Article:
[So] Source:Nanomedicine;14(3):909-918, 2018 Feb 02.
[Is] ISSN:1549-9642
[Cp] Country of publication:United States
[La] Language:eng
[Ab] Abstract:Plasma fibrinogen includes an alternatively spliced γ-chain variant (γ'), which mainly exists as a heterodimer (γAγ') and has been associated with thrombosis. We tested γAγ' fibrinogen-red blood cells (RBCs) interaction using atomic force microscopy-based force spectroscopy, magnetic tweezers, fibrin clot permeability, scanning electron microscopy and laser scanning confocal microscopy. Data reveal higher work necessary for RBC-RBC detachment in the presence of γAγ' rather than γAγA fibrinogen. γAγ' fibrinogen-RBCs interaction is followed by changes in fibrin network structure, which forms an heterogeneous clot structure with areas of denser and highly branched fibrin fibers. The presence of RBCs also increased the stiffness of γAγ' fibrin clots, which are less permeable and more resistant to lysis than γAγA clots. The modifications on clots promoted by RBCs-γAγ' fibrinogen interaction could alter the risk of thrombotic disorders.
[Pt] Publication type:JOURNAL ARTICLE
[Em] Entry month:1802
[Cu] Class update date: 180310
[Lr] Last revision date:180310
[St] Status:Publisher

  4 / 44656 MEDLINE  
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[PMID]: 29388702
[Au] Autor:Soreide E; Denbeigh JM; Lewallen EA; Samsonraj RM; Berglund LJ; Dudakovic A; Cool SM; Nordsletten L; Kakar S; van Wijnen AJ
[Ad] Address:Department of Orthopedic Surgery, Mayo Clinic, 200 First Street SW, Rochester, MN, USA 55905.
[Ti] Title:Fibrin glue mediated delivery of bone anabolic reagents to enhance healing of tendon to bone.
[So] Source:J Cell Biochem;, 2018 Feb 01.
[Is] ISSN:1097-4644
[Cp] Country of publication:United States
[La] Language:eng
[Ab] Abstract:Tendon graft healing in bone tunnels for the fixation of intra-articular ligament reconstructions may limit clinical outcome by delaying healing. This study assesses the effects of hydrogel-mediated delivery of bone anabolic growth factors in a validated model of tendon-to-bone tunnel healing. Forty-five Wistar rats were randomly allocated into three groups (BMP2-treated, GSK126-treated, and placebo). All animals underwent a tendon to bone tunnel reconstruction. Healing was evaluated at 4 weeks by biomechanical assessment, micro-computed tomography (bone mineral density, bone volume, cross sectional area of bone tunnels), and traditional histology. Adverse events associated with the hydrogel-mediated delivery of drugs were not observed. Results of our biomechanical assessment demonstrated favorable trends in animals treated with bone anabolic factors for, energy absorption (p = 0.116) and elongation (p = 0.054), while results for force to failure (p = 0.691) and stiffness (p = 0.404) did not show discernible differences. Cross sectional areas for BMP2-treated animals were reduced, but neither BMP2 nor GSK126 administration altered bone mineral density (p = 0.492) or bone volume in the bone tunnel. These results suggest a novel and positive effect of bone anabolic factors on tendon to bone tunnel healing. Histological evaluation confirmed absence of collagen fibers crossing the soft tissue-bone interface indicating immature graft integration as expected at this time point. Our study indicates that hydrogel-mediated delivery of BMP2 and GSK126 appears to be safe and has the potential to enhance tendon-to-bone-tunnel healing in ligament reconstructions. This article is protected by copyright. All rights reserved.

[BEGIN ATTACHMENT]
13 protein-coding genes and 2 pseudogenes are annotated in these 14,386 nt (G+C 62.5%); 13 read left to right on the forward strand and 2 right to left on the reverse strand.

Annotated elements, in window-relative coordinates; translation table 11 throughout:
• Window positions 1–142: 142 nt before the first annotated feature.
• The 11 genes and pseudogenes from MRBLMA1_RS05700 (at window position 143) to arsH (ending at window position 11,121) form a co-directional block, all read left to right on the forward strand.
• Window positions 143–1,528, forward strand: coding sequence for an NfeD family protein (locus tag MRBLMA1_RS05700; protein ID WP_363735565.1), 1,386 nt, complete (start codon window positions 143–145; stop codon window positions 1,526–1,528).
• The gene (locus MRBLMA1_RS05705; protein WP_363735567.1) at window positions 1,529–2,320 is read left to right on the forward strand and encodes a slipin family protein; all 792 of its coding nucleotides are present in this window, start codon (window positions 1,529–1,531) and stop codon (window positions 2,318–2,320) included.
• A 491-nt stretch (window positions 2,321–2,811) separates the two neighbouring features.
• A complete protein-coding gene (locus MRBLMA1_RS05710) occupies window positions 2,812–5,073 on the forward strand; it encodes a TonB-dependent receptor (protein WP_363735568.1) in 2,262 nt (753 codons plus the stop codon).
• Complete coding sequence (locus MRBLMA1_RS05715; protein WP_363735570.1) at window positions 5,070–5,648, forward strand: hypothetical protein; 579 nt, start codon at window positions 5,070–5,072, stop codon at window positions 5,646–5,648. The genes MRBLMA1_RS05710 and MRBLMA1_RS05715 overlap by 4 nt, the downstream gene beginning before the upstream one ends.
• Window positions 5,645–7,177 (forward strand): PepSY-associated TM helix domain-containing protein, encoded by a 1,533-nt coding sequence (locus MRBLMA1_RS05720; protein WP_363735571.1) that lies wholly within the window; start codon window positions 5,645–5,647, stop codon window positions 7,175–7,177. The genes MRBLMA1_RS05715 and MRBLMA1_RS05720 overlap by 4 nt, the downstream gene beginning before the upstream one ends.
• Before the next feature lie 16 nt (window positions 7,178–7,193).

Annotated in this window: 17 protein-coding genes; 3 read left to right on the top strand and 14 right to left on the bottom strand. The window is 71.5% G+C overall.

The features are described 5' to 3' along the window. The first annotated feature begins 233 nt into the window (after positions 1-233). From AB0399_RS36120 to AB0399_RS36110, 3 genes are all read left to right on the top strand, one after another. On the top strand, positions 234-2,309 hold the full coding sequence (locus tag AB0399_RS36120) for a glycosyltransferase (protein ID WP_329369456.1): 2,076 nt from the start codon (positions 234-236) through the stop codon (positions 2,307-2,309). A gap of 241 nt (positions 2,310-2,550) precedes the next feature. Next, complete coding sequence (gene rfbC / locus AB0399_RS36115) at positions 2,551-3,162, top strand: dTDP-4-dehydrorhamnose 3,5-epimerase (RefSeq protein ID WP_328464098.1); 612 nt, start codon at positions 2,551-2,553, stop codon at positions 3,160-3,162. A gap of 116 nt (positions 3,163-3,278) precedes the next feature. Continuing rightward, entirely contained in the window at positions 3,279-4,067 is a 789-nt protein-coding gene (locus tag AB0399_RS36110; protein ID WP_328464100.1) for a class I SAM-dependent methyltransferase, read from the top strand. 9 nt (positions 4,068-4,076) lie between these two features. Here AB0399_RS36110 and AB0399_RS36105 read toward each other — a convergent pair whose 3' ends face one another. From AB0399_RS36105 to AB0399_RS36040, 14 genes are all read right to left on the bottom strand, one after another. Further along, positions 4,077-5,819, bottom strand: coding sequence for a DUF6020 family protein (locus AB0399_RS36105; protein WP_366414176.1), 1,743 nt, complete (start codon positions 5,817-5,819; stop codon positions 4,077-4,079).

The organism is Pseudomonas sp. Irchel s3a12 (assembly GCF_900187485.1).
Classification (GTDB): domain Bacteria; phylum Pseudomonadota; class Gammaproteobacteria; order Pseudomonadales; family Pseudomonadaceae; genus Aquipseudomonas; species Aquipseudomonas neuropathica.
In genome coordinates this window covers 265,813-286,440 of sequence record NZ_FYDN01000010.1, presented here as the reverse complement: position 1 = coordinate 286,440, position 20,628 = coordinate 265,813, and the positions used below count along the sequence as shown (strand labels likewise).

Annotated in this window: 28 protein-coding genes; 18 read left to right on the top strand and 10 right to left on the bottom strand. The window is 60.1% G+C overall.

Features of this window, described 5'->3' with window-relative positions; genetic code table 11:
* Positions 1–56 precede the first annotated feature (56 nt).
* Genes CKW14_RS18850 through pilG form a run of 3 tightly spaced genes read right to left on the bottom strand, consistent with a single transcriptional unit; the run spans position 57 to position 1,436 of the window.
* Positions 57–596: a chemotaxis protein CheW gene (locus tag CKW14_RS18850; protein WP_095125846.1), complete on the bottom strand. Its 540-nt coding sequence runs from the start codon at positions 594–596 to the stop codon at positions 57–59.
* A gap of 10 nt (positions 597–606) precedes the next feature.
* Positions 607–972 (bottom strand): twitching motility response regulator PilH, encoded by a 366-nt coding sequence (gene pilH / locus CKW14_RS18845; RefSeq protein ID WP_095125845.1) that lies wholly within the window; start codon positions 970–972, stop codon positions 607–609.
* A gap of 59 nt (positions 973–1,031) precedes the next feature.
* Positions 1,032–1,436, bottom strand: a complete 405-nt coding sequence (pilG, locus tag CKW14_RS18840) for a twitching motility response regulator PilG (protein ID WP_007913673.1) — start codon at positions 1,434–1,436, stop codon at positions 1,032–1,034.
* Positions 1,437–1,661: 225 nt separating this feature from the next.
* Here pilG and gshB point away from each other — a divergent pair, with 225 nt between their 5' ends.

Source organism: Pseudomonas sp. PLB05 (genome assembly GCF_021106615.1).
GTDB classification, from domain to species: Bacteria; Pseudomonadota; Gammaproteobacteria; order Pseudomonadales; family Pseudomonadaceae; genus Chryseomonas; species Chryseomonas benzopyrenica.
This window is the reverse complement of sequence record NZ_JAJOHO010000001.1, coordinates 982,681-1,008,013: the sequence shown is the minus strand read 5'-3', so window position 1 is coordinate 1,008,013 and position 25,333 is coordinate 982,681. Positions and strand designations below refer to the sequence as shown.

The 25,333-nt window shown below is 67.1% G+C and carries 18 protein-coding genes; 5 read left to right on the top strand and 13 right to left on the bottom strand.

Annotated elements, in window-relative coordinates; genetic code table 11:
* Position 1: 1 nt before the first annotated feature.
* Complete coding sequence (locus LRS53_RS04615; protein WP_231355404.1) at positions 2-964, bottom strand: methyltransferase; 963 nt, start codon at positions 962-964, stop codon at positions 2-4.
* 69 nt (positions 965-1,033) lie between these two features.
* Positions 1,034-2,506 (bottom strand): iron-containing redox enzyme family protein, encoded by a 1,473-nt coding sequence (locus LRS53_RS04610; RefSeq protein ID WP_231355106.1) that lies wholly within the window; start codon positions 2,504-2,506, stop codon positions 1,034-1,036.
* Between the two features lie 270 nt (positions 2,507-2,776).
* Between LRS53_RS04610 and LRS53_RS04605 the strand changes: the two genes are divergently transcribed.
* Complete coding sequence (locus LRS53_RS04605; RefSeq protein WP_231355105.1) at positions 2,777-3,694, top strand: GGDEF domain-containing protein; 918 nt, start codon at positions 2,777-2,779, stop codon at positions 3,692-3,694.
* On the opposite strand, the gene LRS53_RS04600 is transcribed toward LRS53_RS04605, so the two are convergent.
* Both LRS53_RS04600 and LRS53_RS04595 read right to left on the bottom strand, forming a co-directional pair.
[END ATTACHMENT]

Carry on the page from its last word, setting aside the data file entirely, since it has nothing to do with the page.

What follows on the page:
[Pt] Publication type:JOURNAL ARTICLE
[Em] Entry month:1802
[Cu] Class update date: 180311
[Lr] Last revision date:180311
[St] Status:Publisher
[do] DOI:10.1002/jcb.26755

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[PMID]: 29309907
[Au] Autor:Seo J; Al-Hilal TA; Jee JG; Kim YL; Kim HJ; Lee BH; Kim S; Kim IS
[Ad] Address:Department of Biochemistry and Cell Biology, Cell and Matrix Research Institute, School of Medicine, Kyungpook National University, Daegu, Republic of Korea.
[Ti] Title:A targeted ferritin-microplasmin based thrombolytic nanocage selectively dissolves blood clots.
[So] Source:Nanomedicine;14(3):633-642, 2018 Jan 06.
[Is] ISSN:1549-9642
[Cp] Country of publication:United States
[La] Language:eng